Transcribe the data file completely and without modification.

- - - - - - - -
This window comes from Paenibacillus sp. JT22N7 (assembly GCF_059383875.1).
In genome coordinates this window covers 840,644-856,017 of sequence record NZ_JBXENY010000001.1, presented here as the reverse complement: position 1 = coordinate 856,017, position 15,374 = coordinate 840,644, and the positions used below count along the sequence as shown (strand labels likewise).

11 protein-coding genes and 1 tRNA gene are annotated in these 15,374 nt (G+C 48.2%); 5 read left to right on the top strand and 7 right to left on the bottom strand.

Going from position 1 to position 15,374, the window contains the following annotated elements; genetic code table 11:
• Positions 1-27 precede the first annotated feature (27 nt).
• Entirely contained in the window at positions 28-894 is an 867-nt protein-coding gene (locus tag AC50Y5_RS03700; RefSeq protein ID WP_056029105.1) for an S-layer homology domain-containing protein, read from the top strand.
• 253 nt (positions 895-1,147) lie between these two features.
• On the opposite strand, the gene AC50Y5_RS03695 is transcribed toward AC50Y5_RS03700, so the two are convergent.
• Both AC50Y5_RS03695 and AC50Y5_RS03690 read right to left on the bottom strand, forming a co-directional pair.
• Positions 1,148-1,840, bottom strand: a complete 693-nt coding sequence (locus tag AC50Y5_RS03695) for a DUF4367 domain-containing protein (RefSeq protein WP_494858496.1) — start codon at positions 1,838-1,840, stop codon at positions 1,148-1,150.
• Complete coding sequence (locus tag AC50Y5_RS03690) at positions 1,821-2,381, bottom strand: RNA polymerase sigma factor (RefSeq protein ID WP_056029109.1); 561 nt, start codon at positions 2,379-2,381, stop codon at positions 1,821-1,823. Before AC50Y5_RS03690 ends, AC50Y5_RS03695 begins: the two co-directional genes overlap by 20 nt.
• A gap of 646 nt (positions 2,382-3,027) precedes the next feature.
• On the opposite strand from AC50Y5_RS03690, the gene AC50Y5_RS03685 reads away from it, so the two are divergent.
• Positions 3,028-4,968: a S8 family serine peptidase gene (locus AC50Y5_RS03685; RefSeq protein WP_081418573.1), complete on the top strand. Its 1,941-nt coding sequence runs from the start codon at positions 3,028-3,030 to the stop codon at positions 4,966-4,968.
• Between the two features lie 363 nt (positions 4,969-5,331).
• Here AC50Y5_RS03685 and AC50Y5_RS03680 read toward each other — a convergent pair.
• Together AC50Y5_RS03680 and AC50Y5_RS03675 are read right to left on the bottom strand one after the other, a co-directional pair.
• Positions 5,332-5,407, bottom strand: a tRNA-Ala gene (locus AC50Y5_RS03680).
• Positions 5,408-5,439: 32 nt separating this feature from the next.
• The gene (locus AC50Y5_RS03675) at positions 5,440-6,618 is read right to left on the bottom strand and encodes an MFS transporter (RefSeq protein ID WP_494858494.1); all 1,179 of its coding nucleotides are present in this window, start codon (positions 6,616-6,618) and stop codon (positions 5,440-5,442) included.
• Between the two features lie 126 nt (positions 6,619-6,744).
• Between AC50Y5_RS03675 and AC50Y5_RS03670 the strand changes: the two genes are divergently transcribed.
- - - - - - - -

This window comes from Paenibacillus sp. JT22N7 (assembly GCF_059383875.1).
In genome coordinates this window covers 840,644-856,017 of sequence record NZ_JBXENY010000001.1, presented here as the reverse complement: position 1 = coordinate 856,017, position 15,374 = coordinate 840,644, and the positions used below count along the sequence as shown (strand labels likewise).

11 protein-coding genes and 1 tRNA gene are annotated in these 15,374 nt (G+C 48.2%); 5 read left to right on the top strand and 7 right to left on the bottom strand.

Going from position 1 to position 15,374, the window contains the following annotated elements; genetic code table 11:
• Positions 1-27 precede the first annotated feature (27 nt).
• Entirely contained in the window at positions 28-894 is an 867-nt protein-coding gene (locus tag AC50Y5_RS03700; RefSeq protein ID WP_056029105.1) for an S-layer homology domain-containing protein, read from the top strand.
• 253 nt (positions 895-1,147) lie between these two features.
• On the opposite strand, the gene AC50Y5_RS03695 is transcribed toward AC50Y5_RS03700, so the two are convergent.
• Both AC50Y5_RS03695 and AC50Y5_RS03690 read right to left on the bottom strand, forming a co-directional pair.
• Positions 1,148-1,840, bottom strand: a complete 693-nt coding sequence (locus tag AC50Y5_RS03695) for a DUF4367 domain-containing protein (RefSeq protein WP_494858496.1) — start codon at positions 1,838-1,840, stop codon at positions 1,148-1,150.
• Complete coding sequence (locus tag AC50Y5_RS03690) at positions 1,821-2,381, bottom strand: RNA polymerase sigma factor (RefSeq protein ID WP_056029109.1); 561 nt, start codon at positions 2,379-2,381, stop codon at positions 1,821-1,823. Before AC50Y5_RS03690 ends, AC50Y5_RS03695 begins: the two co-directional genes overlap by 20 nt.
• A gap of 646 nt (positions 2,382-3,027) precedes the next feature.
• On the opposite strand from AC50Y5_RS03690, the gene AC50Y5_RS03685 reads away from it, so the two are divergent.
• Positions 3,028-4,968: a S8 family serine peptidase gene (locus AC50Y5_RS03685; RefSeq protein WP_081418573.1), complete on the top strand. Its 1,941-nt coding sequence runs from the start codon at positions 3,028-3,030 to the stop codon at positions 4,966-4,968.
• Between the two features lie 363 nt (positions 4,969-5,331).
• Here AC50Y5_RS03685 and AC50Y5_RS03680 read toward each other — a convergent pair.
• Together AC50Y5_RS03680 and AC50Y5_RS03675 are read right to left on the bottom strand one after the other, a co-directional pair.
• Positions 5,332-5,407, bottom strand: a tRNA-Ala gene (locus AC50Y5_RS03680).
• Positions 5,408-5,439: 32 nt separating this feature from the next.
• The gene (locus AC50Y5_RS03675) at positions 5,440-6,618 is read right to left on the bottom strand and encodes an MFS transporter (RefSeq protein ID WP_494858494.1); all 1,179 of its coding nucleotides are present in this window, start codon (positions 6,616-6,618) and stop codon (positions 5,440-5,442) included.
• Between the two features lie 126 nt (positions 6,619-6,744).
• Between AC50Y5_RS03675 and AC50Y5_RS03670 the strand changes: the two genes are divergently transcribed.